Does Research Confirm that Millennials Are Soulless Monsters?

Small surveys with leading hypothetical questions can safely be ignored. But if we’re going to talk about this one, here are some suggestions.

Grid of four millennials.
Millennial voices. Photo illustration by Slate. Photos by Unsplash.

A survey conducted by Comet Financial Intelligence has made a minor splash with its revelation that millennials care about money more than love. Among other things, the 20- to 36-year-olds surveyed said they’d delay marriage by an average of seven years for a life-changing promotion, or put off having children if it meant a raise of $67,000; judging by the headlines, publications seem particularly drawn to the finding that almost one-third of respondents said they’d end a relationship in exchange for a “significant raise” of around $37,000. This offered a refreshing change of pace from the usual assertions about Generation Me—now millennials can be “cutthroat and selfish” instead of “lazy and selfish”!—which may explain the media attention. One outlet deemed the results “ice cold,” and a spokesperson from Comet claimed that “This study shows that most Millennials are willing to make huge sacrifices in order to get ahead in their career,” going on to speculate that this might be in part because millennials are “still young and haven’t yet learned the value of those things they’d be giving up (love, family, relationships).”

The source for these sweeping statements, and for millennials’ apparent upgrade from lazy narcissists to naïve automatons, is a survey of 364 “employed single millennials without children,” as recruited from Amazon Mechanical Turk—so, not exactly a representative sample of the population. The fact that all are single also means questions about relationships are purely hypothetical, and the questions offer no indication of how serious the imaginary ties being forgone are supposed to be. Respondents may well be overestimating their willingness to dump a partner—or, conversely, to follow them to another country should it come to that.

Ultimately, being told to put a price on a nonexistent romance is about as helpful as asking whether you’d disown your family for fame, yet people still want to know what those wacky millennials have to say about it all. If the results were reflective of reality (which, again, they’re not), they’re more likely to be indicative of necessary self-advocacy on the part of a generation saddled with stagnant wages and skyrocketing debts. But if this insubstantial survey is going to be used as evidence of how callous and self-involved millennials are, we might as well consider the bigger picture. Here are a few alternative headlines people looking at the data should consider:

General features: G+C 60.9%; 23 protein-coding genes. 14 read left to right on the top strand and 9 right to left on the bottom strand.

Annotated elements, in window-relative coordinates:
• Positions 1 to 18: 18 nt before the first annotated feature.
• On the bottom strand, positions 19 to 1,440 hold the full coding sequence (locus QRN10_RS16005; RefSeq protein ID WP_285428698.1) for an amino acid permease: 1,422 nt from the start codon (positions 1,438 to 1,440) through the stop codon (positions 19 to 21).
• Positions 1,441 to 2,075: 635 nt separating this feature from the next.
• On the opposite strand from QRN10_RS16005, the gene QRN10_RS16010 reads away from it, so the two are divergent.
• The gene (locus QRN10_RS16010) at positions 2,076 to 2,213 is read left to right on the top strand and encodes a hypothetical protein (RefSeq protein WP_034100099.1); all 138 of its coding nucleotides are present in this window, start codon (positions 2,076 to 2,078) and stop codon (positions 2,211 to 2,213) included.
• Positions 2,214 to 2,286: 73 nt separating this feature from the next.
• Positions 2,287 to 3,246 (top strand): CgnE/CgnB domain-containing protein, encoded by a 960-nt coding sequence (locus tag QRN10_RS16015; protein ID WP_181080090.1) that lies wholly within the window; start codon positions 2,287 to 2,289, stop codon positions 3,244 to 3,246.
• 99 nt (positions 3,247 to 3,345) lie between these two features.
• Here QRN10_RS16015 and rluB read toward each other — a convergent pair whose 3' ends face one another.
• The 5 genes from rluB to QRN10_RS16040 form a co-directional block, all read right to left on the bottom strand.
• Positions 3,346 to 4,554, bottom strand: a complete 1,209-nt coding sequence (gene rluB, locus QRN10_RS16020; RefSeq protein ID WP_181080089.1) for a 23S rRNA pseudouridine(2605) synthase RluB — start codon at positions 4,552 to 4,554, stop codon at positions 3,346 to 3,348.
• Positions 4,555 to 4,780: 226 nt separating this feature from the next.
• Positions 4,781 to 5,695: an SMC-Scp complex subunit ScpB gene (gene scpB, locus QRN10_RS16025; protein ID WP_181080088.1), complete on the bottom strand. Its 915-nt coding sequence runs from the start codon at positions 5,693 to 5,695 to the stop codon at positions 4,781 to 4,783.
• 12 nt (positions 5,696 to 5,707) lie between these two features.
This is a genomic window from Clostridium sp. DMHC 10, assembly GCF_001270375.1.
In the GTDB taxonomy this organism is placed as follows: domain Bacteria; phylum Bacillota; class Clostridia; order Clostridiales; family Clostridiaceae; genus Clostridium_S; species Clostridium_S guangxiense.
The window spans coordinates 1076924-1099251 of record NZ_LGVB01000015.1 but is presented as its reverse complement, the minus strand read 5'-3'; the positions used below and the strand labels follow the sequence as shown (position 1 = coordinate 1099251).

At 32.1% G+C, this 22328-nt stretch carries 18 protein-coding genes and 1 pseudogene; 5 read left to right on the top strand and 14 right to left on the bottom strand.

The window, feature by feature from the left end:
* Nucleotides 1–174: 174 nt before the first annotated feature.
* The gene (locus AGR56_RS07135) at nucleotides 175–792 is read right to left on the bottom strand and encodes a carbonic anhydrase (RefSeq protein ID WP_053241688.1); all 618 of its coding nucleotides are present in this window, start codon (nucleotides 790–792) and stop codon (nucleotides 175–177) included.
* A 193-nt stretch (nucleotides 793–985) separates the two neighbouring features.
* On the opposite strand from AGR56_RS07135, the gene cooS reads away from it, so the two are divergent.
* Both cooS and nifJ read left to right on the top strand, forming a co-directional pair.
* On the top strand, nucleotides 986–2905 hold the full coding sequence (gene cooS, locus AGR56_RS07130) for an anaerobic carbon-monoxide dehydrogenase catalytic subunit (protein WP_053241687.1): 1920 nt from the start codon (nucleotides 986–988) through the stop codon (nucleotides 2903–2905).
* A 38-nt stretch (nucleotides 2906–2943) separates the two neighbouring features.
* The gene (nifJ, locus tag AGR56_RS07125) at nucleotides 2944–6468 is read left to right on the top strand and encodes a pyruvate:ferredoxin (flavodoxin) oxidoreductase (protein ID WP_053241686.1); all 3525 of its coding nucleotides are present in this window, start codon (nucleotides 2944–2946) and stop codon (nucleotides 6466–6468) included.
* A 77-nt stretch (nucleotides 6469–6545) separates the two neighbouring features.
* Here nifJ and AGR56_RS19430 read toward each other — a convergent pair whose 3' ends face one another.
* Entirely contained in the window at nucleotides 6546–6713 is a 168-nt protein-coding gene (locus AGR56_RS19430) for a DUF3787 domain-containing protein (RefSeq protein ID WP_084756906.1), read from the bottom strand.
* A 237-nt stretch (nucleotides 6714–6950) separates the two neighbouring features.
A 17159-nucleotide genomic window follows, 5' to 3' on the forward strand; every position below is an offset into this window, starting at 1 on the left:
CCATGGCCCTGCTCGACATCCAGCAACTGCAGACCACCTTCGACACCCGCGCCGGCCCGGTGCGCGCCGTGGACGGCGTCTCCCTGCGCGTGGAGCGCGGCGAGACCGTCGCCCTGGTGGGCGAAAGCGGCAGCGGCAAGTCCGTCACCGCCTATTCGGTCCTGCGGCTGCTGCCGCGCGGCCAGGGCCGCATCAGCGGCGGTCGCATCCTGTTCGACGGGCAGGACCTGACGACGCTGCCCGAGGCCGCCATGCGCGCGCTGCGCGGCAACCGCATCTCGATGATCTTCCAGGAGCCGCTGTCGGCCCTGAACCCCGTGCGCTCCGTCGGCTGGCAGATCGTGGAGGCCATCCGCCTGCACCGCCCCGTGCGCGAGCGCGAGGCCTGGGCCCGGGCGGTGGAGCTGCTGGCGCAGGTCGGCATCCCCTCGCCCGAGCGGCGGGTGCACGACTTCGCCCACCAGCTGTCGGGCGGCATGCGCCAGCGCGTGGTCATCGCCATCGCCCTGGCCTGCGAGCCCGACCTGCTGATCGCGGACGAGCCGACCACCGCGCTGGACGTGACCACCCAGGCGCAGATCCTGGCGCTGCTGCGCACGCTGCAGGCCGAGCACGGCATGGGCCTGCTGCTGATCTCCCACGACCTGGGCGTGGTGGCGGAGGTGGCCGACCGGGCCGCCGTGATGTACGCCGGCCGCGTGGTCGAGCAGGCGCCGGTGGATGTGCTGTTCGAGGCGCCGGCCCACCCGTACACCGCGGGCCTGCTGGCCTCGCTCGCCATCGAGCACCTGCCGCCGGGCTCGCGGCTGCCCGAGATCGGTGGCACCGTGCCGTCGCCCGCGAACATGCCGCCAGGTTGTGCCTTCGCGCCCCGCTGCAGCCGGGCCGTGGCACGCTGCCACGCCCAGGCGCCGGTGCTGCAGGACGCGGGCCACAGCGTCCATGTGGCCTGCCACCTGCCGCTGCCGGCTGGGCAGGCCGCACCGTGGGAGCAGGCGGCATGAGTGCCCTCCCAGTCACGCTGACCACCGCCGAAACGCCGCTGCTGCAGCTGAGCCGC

1. Some Millennials Willing to Delay Their Participation in an Outmoded Patriarchal Institution if You Pay Them an Average of $64,000, Which Sounds Like a Pretty Good Deal, Actually

2. Forty-Six Percent of the First Generation Where Living With a Parent Is the Most Common Young Adult Living Arrangement Willing to Prioritize a Career Over a Relationship

3. One-Hundred Forty-Nine Young People Said They’d End an Imaginary Relationship for a “Life-Changing” Promotion, Which Tells Us Nothing About the Future of Humanity, Funnily Enough

4. Generation Burdened by 300 Percent More Student Debt Than Their Parents Would, in Fact, Like to Pay It off at Some Point

5. Millennials Answering a Survey for Literal Pennies Could Really Use Some Cash

6. Statements From 0.0000482758 Percent of Millennials Used to Make Sweeping Claims About Their Generation

7. One-Hundred Percent of Millennials Trapped in Absurd No-Win Hypotheticals by Their Predecessors